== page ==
On top of this, prisoners are already more likely to suffer from underlying health conditions including asthma, the effects of smoking and serious mental illness. Many prisons are overcrowded, operating above 100 per cent capacity, making social distancing difficult. While only 3.3 per cent of the Australian population is Aboriginal or Torres Strait Islander, more than 30 per cent of prisoners are First Nations people; they are even more likely than the rest of the prison population to experience poor physical and mental health.

NSW has by far the largest prison system, with 12,300 prisoners, 38 per cent of whom are on remand and have not been sentenced. In Victoria there are 6000 prisoners, an extraordinary 43 per cent of whom have not been sentenced.

From the beginning of the Covid-19 pandemic, prisoners have been recognised by international experts as a vulnerable group that would suffer more severely if infections spread. For this reason, restrictions were regarded as justified but relatively temporary. Two years later, restrictions continue and have become even more severe. There is no end in sight. Face-to-face visits with families are suspended indefinitely. Replacement audiovisual visits and even phone calls are intermittent and often unexpectedly cancelled. Psychological services, education and work programs have halted. Thousands of prisoners are locked in isolation cells, many with no time outside for weeks. Lawyers struggle to get access to clients. Many prisoners in remand will not have their cases resolved this year. All of these actions are being taken in the name of keeping prisoners safe.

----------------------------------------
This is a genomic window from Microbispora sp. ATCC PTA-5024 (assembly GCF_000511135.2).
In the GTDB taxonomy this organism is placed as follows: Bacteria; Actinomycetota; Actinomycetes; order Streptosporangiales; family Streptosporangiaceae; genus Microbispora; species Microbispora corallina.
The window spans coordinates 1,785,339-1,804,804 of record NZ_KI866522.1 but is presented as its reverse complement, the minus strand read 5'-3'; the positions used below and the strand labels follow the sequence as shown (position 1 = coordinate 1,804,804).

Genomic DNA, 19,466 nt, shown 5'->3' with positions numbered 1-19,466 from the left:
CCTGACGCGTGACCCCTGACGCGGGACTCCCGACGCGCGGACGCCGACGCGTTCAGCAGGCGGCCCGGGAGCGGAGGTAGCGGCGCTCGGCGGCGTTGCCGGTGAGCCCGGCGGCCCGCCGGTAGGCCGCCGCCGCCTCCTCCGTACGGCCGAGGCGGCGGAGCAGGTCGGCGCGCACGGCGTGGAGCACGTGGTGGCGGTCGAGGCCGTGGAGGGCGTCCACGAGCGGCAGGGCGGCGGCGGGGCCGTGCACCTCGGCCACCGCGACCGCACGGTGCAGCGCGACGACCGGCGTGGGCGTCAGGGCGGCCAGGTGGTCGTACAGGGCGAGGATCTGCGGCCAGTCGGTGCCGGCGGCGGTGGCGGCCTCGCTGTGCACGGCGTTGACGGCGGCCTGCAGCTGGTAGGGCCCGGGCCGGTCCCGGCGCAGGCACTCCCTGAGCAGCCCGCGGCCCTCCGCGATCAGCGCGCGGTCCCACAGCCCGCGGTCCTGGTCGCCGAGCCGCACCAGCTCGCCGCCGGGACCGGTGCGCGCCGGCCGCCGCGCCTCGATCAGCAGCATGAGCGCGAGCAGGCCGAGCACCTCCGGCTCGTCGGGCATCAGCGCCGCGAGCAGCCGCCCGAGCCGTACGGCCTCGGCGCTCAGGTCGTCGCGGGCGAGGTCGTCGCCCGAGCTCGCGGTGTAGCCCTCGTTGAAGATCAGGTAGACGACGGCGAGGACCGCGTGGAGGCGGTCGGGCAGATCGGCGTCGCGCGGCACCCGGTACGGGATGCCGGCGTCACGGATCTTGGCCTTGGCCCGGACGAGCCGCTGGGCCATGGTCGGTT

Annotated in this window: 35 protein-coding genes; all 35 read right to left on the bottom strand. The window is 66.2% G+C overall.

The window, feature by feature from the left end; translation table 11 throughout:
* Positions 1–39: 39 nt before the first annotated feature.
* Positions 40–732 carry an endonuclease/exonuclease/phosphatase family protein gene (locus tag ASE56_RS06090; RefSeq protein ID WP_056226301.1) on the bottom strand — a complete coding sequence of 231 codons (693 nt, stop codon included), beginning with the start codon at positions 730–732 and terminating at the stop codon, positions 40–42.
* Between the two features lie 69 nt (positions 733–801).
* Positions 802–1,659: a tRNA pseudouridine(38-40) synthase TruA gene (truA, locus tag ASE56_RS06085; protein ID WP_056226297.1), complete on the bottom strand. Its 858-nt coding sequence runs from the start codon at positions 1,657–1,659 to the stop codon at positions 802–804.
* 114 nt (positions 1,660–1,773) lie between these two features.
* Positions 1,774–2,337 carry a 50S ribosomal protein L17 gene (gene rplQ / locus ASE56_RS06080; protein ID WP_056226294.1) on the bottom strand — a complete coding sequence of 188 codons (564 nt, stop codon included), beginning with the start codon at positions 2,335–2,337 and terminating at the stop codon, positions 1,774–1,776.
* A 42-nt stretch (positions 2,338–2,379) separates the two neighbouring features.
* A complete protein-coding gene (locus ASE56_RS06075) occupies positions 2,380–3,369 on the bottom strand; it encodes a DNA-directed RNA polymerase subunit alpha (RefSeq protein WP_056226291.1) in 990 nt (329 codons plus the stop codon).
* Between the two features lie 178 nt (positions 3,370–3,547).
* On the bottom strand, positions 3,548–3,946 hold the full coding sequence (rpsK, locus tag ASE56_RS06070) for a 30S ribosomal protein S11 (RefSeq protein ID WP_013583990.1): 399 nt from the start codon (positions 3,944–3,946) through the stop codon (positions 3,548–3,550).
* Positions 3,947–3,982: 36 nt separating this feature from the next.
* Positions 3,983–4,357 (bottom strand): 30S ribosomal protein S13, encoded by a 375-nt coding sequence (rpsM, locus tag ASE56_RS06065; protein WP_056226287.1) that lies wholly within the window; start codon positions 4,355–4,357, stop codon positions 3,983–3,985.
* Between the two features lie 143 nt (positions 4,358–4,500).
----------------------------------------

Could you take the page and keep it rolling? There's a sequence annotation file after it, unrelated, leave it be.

This week, a spokesperson for Corrective Services NSW explained it this way: “The safety of staff and inmates is our top priority as we continue to follow NSW Health public health orders and the expert advice from our healthcare provider Justice Health and Forensic Mental Health Network. Like schools, hospitals and transport services, operations in both public and private NSW prisons have been impacted by the Covid-19 pandemic. However, it is a credit to the hard work of staff – as well as diligent planning – that prisons have continued to operate without compromising the security, safety and health of everyone under our care.”

This last point is contested. While the situation is uneven and constantly changing, the picture that emerges is of a NSW system in crisis rather than a safe, well-planned operation.

Staff are undoubtedly under pressure but Corrective Services’ description contrasts with correspondence tendered in a NSW Supreme Court hearing last week in which a senior Corrective Services staff member, Rani Young, described a situation in the Metropolitan Remand and Reception Centre, also a part of the Silverwater Correctional Complex, where hundreds of prisoners infected with Covid-19 are currently being held. Young’s correspondence noted that the Omicron variant “continues to have a significant impact” on the operations of NSW prisons. Hundreds of staff could not attend work because of Covid-19 or related issues. “These staff absences impact directly on [Corrective Services’] ability to implement expected correctional centre services and routines including transporting inmates for court appearances.”

Justice Hament Dhanji noted that the accused person applying for bail had told his lawyer that he was “confined to his cell for periods beyond the [14 days] that was required.” There were difficulties for lawyers in getting access to their clients. The judge decided he couldn’t predict how long these conditions would continue and released the prisoner on very strict bail conditions.